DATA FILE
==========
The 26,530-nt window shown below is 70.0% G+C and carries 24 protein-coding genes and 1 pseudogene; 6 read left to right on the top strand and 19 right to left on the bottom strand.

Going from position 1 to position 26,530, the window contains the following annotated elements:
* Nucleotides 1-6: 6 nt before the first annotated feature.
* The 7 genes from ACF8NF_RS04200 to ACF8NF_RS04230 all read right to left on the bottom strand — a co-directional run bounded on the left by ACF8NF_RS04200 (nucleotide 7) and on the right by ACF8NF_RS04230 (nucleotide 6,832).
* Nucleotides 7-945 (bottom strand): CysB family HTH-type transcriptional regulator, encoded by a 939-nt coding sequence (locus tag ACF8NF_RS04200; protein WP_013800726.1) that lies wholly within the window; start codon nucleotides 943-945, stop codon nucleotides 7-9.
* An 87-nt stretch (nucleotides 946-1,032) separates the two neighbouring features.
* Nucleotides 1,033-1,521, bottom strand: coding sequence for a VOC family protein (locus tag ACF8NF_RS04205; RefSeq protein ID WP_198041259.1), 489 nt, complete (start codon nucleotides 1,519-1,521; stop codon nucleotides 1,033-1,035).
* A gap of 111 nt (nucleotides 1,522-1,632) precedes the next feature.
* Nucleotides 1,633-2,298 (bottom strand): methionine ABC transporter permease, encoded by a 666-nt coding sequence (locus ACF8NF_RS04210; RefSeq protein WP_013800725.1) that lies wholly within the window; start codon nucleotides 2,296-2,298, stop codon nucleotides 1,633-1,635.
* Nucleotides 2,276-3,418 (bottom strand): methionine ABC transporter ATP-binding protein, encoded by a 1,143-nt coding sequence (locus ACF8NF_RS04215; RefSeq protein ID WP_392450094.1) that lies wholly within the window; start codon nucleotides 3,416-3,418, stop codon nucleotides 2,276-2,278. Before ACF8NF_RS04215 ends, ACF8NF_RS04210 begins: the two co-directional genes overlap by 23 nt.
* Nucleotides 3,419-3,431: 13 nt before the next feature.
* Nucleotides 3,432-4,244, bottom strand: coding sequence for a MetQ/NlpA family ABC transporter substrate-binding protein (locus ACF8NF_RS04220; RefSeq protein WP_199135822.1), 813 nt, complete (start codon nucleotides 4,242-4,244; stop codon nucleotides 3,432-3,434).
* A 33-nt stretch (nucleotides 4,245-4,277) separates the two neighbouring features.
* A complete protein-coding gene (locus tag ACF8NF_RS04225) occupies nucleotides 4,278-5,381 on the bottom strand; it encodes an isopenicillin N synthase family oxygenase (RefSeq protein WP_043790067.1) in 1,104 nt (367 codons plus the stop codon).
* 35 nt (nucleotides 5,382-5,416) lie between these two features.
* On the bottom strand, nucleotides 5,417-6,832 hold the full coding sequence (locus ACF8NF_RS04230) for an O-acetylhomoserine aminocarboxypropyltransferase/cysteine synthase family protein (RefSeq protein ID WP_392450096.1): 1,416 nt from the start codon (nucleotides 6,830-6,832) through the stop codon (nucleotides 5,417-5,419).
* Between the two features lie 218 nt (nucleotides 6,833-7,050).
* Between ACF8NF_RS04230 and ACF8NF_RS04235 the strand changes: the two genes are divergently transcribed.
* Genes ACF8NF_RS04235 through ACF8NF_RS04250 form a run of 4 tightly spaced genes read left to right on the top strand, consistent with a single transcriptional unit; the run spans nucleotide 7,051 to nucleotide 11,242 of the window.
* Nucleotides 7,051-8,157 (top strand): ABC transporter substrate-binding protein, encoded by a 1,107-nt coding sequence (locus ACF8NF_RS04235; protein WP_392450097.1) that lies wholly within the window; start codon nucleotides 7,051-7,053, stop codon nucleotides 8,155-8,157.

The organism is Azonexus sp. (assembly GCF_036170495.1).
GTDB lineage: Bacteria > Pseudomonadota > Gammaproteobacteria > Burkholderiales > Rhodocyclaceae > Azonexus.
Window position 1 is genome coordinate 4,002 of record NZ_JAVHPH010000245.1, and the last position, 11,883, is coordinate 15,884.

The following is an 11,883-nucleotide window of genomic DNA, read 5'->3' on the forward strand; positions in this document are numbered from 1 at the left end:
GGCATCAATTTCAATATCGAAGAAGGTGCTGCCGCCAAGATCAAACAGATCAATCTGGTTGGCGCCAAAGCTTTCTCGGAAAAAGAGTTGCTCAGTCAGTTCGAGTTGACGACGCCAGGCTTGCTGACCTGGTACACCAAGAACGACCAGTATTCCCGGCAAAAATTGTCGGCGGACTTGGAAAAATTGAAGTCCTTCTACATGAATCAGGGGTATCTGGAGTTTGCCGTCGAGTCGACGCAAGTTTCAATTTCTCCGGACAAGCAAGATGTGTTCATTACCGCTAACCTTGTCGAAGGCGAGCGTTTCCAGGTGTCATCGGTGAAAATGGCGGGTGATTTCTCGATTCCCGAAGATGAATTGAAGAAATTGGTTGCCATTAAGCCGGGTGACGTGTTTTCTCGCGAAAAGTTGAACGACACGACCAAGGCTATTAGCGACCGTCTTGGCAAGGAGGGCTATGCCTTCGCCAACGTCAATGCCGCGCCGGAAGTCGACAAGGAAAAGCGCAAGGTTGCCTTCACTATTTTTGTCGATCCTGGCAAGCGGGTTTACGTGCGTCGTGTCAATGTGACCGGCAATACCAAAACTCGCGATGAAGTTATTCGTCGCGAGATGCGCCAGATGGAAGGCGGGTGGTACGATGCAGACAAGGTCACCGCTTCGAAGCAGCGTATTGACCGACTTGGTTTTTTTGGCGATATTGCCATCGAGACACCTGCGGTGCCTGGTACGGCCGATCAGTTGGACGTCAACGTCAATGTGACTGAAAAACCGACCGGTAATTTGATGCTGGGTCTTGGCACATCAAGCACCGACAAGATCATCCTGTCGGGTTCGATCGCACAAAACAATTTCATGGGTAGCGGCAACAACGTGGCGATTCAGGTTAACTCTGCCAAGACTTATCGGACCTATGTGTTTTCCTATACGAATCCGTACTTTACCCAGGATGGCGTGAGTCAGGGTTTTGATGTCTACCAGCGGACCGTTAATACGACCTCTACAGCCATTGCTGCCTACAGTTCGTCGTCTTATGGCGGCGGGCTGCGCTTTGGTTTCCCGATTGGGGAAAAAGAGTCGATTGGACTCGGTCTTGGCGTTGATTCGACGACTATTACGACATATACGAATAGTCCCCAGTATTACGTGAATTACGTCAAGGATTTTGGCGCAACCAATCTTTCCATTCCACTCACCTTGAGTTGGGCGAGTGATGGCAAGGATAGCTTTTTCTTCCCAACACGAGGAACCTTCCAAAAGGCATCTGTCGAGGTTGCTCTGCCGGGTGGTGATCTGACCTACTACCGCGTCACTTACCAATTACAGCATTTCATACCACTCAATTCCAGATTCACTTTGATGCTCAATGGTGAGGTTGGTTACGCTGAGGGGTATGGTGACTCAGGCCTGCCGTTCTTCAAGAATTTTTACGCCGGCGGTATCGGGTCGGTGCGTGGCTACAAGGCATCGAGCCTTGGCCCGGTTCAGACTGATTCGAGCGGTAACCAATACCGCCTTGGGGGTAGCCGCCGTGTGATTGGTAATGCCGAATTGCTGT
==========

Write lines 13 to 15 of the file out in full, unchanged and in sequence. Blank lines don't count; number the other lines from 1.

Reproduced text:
* A 33-nt stretch (nucleotides 4,245-4,277) separates the two neighbouring features.
* A complete protein-coding gene (locus tag ACF8NF_RS04225) occupies nucleotides 4,278-5,381 on the bottom strand; it encodes an isopenicillin N synthase family oxygenase (RefSeq protein WP_043790067.1) in 1,104 nt (367 codons plus the stop codon).
* 35 nt (nucleotides 5,382-5,416) lie between these two features.